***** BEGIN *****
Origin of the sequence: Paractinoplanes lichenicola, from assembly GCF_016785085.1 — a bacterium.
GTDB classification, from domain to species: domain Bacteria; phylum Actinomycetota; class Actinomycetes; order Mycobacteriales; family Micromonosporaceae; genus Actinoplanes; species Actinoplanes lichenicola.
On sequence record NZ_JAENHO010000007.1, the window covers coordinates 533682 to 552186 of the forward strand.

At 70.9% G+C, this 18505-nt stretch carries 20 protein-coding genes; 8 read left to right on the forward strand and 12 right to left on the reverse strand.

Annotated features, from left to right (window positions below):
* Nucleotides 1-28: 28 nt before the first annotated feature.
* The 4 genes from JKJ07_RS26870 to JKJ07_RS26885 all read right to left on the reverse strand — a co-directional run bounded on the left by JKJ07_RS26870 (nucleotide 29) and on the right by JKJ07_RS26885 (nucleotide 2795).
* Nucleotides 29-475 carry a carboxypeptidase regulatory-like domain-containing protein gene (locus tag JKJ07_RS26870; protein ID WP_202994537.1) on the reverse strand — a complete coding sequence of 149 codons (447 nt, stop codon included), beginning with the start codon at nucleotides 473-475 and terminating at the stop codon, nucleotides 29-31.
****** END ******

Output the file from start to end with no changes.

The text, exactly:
Origin of the sequence: Paractinoplanes lichenicola, from assembly GCF_016785085.1 — a bacterium.
GTDB classification, from domain to species: domain Bacteria; phylum Actinomycetota; class Actinomycetes; order Mycobacteriales; family Micromonosporaceae; genus Actinoplanes; species Actinoplanes lichenicola.
On sequence record NZ_JAENHO010000007.1, the window covers coordinates 533682 to 552186 of the forward strand.

At 70.9% G+C, this 18505-nt stretch carries 20 protein-coding genes; 8 read left to right on the forward strand and 12 right to left on the reverse strand.

Annotated features, from left to right (window positions below):
* Nucleotides 1-28: 28 nt before the first annotated feature.
* The 4 genes from JKJ07_RS26870 to JKJ07_RS26885 all read right to left on the reverse strand — a co-directional run bounded on the left by JKJ07_RS26870 (nucleotide 29) and on the right by JKJ07_RS26885 (nucleotide 2795).
* Nucleotides 29-475 carry a carboxypeptidase regulatory-like domain-containing protein gene (locus tag JKJ07_RS26870; protein ID WP_202994537.1) on the reverse strand — a complete coding sequence of 149 codons (447 nt, stop codon included), beginning with the start codon at nucleotides 473-475 and terminating at the stop codon, nucleotides 29-31.